Secrecy causing headache on polyclinics

Key documents on evaluating APMS bids held back by the government leaving practices disadvantaged.

PCTs do not have the tools they need to commission polyclinics, because the DoH has refused to release key tender documents.

The PCT Procurement Framework, guidance on procuring the new Darzi centres, has been available online for months.

Yet documents which offer guidance to PCTs on how bids should be evaluated following the 'invitation to tender' stage remain unavailable.

Dr Richard Halvorsen, one of the London GPs who last year made an unsuccessful bid for an APMS practice in Camden, said the documents should be released so that bidders know how they are being judged.

He added that the lack of documentation added to fears the government was 'rushing into polyclinics in a big way'.

A DoH spokeswoman said that the government was holding the documents back to avoid 'any potential conflicts of interest' while other PCTs procure new practices for under-doctored areas under the Fairness in Primary Care programme.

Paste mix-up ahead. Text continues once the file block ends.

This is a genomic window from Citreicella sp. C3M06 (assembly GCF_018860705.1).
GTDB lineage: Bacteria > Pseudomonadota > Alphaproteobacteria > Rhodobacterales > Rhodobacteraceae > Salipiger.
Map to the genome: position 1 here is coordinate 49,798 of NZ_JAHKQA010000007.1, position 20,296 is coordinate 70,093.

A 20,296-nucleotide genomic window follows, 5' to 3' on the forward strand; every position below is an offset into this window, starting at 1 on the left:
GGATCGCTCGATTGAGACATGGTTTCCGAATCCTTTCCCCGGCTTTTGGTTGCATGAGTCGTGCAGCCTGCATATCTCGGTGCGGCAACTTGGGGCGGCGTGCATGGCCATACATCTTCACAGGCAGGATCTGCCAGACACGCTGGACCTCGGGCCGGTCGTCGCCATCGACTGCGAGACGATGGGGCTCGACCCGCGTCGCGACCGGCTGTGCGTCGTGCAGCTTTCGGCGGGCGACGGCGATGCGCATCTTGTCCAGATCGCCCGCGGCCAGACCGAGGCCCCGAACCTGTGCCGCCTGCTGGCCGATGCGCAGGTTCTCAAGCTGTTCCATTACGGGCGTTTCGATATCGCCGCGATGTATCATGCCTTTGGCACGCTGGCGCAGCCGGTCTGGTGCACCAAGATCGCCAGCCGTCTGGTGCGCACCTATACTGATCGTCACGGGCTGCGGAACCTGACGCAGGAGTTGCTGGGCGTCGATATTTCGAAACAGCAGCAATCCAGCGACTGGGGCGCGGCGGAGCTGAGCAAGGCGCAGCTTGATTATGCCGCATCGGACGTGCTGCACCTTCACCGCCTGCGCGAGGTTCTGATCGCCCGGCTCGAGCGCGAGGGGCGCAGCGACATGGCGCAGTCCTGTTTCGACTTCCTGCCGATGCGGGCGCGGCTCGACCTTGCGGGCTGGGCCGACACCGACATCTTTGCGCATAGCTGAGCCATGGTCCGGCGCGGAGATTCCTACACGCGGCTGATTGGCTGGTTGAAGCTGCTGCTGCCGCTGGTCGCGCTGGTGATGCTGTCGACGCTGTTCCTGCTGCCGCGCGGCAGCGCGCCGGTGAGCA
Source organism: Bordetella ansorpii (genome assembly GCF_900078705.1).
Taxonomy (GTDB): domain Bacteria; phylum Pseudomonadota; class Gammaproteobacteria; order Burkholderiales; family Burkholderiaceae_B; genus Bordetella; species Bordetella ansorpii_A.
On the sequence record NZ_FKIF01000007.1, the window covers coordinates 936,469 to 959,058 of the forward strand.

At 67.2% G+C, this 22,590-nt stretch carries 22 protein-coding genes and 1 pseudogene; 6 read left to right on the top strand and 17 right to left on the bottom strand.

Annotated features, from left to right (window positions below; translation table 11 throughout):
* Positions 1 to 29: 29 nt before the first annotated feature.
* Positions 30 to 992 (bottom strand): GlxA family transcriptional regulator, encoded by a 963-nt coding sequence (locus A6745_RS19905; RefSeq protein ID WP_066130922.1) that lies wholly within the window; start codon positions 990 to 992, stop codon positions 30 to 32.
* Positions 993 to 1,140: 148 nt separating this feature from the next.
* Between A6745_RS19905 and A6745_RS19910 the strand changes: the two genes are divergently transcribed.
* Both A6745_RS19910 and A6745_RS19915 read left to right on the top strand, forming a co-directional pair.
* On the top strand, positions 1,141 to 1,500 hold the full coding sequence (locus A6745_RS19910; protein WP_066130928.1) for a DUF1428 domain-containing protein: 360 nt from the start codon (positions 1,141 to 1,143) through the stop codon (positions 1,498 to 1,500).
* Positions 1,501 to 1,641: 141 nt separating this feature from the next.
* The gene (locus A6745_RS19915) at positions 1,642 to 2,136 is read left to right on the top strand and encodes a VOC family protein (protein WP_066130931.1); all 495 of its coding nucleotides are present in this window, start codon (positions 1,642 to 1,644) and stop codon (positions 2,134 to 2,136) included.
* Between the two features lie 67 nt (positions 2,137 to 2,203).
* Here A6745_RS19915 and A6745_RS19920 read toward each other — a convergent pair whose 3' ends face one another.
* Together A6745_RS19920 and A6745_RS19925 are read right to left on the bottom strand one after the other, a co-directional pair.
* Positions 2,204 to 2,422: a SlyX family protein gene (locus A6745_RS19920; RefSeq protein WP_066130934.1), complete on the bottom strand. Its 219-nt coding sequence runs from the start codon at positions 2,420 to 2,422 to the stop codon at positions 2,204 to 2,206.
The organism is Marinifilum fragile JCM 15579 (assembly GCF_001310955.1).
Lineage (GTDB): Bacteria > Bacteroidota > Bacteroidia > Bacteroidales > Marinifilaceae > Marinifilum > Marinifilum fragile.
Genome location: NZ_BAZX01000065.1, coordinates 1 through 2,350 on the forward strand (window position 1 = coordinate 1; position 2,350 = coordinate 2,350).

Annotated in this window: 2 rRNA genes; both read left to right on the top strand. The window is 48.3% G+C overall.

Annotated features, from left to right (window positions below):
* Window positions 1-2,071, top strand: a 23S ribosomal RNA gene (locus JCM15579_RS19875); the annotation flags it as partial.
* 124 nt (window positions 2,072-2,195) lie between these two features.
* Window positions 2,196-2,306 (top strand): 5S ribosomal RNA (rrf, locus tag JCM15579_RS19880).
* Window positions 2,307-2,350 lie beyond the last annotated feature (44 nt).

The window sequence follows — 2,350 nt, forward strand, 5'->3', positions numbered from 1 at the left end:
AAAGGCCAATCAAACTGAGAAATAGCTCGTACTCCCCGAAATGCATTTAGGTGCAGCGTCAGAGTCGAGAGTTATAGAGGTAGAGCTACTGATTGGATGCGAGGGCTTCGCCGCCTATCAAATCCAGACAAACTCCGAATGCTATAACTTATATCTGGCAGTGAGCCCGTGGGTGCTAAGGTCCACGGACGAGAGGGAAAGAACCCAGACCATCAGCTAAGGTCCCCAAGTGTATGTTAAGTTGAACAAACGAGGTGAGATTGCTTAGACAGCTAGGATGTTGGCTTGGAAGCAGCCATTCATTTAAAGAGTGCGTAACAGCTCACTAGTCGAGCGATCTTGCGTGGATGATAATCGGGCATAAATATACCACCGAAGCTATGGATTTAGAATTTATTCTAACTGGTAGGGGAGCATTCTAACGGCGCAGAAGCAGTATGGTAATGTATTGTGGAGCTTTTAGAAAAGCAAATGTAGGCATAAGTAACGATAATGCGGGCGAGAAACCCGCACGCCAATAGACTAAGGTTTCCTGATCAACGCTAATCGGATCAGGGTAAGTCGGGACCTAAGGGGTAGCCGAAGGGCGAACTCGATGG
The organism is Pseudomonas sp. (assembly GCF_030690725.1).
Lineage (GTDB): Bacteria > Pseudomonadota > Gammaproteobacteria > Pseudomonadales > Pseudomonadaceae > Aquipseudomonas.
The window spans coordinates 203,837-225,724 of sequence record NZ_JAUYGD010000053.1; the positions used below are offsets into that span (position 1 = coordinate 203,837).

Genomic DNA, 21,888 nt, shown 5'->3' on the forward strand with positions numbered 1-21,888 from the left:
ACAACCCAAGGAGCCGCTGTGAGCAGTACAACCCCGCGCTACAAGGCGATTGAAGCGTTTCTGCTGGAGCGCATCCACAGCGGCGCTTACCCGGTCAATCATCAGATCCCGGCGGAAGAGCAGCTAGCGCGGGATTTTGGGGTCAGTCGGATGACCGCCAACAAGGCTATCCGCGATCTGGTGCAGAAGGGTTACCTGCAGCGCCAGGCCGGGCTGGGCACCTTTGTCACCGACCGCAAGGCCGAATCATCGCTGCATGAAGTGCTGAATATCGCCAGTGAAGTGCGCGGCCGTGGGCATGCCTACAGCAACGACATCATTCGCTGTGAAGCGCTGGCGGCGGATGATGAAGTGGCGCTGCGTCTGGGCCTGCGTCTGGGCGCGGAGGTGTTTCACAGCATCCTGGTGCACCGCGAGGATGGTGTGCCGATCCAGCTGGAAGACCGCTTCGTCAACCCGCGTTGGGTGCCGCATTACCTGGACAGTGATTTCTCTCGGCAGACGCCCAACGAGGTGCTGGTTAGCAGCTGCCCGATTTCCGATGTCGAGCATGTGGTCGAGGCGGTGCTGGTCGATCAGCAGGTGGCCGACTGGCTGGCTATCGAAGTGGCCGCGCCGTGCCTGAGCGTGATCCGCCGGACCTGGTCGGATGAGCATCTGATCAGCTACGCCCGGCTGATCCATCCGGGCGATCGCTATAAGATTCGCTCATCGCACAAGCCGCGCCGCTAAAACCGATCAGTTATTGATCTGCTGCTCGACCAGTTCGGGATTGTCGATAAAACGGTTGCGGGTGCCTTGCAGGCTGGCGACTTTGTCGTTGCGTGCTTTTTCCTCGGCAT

She added that PCTs were unlikely to need the documents before June.

PCTs procuring APMS practices outside either programme, such as Tower Hamlets and Camden, have to make do without DoH guidance.

These trusts are expected to develop their own systems to evaluate bids.

GPs have complained that it is often unclear what PCTs are looking for.

Mark Berry, a lawyer with firm Norton Rose, cited a client who lost six bids in a row. 'The criteria weren't clear, and they weren't able to make adjustments from one bid to another to get to a winning position,' he said.

A recent NHS Alliance re-port, In Sickness and In Health, argued that tender processes were so complex, they 'make it impossible for practices to compete.

PCT Procurement Framework

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